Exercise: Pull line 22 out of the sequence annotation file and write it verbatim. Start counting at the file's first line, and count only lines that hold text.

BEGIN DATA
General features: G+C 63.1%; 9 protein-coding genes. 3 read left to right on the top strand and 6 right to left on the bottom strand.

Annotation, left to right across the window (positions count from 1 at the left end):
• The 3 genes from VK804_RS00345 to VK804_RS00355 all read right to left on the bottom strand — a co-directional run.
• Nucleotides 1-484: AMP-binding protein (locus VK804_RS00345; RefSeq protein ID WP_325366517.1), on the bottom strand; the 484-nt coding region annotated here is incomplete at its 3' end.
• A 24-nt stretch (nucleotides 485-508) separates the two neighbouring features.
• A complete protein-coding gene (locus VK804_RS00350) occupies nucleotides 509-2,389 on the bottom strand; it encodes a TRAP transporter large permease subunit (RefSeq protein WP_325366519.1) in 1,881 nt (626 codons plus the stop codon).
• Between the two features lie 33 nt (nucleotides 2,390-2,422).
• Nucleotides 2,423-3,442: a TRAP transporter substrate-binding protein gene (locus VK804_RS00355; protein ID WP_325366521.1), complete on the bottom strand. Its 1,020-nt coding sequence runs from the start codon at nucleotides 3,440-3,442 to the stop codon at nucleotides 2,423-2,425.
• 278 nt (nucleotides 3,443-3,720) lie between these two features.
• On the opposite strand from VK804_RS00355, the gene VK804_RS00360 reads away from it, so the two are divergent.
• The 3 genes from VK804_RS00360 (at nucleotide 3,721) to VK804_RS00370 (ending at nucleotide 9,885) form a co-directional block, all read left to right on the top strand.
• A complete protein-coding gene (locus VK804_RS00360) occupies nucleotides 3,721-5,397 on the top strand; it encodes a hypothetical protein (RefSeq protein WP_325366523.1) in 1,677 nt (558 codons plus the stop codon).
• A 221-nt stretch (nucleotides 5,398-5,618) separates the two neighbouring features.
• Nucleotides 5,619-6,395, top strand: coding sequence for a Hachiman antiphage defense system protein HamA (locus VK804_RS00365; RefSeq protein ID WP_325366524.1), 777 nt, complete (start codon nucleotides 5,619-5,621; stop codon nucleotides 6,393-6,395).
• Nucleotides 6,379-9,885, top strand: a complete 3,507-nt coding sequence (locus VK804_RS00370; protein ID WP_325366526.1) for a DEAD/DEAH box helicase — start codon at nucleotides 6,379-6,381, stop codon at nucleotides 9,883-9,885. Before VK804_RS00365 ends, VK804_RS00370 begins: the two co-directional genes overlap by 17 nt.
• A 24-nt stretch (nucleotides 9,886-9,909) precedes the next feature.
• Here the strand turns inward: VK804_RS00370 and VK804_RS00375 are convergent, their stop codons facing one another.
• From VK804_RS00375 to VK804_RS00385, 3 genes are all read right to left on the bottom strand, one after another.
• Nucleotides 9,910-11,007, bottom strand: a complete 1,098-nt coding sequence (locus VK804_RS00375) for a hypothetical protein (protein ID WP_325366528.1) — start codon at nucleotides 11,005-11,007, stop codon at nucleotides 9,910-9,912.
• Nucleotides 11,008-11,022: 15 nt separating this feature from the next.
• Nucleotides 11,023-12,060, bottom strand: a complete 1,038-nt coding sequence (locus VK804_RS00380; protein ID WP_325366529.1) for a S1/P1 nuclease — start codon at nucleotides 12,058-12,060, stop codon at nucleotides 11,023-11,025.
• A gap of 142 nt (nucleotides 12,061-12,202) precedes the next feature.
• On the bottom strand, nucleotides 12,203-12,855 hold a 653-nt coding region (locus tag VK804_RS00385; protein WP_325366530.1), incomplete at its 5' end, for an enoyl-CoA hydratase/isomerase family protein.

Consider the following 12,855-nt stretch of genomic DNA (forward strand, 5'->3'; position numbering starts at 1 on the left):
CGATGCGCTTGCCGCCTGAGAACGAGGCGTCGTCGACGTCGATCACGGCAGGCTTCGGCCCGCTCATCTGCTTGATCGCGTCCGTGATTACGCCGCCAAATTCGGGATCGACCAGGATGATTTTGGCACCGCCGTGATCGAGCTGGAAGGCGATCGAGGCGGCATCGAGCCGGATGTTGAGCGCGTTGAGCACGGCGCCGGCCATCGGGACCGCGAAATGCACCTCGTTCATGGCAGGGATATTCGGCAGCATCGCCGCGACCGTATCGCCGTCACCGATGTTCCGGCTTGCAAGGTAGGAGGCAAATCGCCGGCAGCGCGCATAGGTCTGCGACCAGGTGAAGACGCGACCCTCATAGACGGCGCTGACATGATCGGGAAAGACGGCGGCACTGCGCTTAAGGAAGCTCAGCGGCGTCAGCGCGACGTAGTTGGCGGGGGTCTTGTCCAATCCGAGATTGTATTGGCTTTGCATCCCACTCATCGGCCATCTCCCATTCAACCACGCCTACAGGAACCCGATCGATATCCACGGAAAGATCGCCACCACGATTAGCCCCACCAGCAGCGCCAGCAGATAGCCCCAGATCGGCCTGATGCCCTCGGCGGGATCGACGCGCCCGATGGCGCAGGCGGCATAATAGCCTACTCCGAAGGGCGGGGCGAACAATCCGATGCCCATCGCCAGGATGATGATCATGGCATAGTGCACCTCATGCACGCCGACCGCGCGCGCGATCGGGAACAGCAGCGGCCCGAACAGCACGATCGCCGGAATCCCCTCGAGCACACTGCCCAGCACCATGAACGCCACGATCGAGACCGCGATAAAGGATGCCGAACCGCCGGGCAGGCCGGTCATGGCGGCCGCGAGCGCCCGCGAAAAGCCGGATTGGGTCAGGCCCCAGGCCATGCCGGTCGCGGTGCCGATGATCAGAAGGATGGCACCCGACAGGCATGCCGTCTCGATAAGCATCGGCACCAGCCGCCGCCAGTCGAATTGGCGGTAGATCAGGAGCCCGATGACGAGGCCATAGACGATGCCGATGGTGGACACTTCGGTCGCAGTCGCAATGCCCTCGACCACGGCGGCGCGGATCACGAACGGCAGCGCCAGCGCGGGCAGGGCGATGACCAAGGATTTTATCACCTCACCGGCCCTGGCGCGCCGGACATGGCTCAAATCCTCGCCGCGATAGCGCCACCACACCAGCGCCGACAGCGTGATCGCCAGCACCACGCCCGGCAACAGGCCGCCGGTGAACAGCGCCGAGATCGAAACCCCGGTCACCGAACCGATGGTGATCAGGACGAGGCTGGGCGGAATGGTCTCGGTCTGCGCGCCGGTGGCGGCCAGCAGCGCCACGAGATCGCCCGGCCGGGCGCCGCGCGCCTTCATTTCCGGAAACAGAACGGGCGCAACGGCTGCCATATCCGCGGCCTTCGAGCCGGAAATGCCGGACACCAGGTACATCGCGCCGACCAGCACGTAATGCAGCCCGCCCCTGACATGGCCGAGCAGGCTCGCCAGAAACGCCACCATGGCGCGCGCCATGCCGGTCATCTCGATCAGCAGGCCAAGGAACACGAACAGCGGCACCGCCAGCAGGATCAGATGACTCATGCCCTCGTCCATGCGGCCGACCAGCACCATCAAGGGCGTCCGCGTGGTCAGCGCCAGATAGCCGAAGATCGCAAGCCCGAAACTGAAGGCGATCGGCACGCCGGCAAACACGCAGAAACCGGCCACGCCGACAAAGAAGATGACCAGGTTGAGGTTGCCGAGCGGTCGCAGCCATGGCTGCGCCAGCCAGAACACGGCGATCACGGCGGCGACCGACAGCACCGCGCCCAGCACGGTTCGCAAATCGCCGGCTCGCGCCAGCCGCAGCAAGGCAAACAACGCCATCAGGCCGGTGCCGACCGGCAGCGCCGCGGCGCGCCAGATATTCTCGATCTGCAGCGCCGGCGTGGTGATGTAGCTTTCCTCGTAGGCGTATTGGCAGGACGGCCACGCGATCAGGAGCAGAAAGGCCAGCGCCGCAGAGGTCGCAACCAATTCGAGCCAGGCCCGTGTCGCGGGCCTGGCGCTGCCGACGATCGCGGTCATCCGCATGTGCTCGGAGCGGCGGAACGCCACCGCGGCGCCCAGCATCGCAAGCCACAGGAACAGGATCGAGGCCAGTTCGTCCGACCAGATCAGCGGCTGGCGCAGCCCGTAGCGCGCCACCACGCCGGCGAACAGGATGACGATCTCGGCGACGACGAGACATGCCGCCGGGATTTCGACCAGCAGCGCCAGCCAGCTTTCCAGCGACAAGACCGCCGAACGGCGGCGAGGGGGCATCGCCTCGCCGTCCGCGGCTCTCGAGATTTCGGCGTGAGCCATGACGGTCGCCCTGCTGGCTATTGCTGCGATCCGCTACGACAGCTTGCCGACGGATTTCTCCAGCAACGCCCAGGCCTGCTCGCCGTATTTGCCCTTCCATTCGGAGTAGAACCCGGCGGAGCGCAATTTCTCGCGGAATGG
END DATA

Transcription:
• A gap of 142 nt (nucleotides 12,061-12,202) precedes the next feature.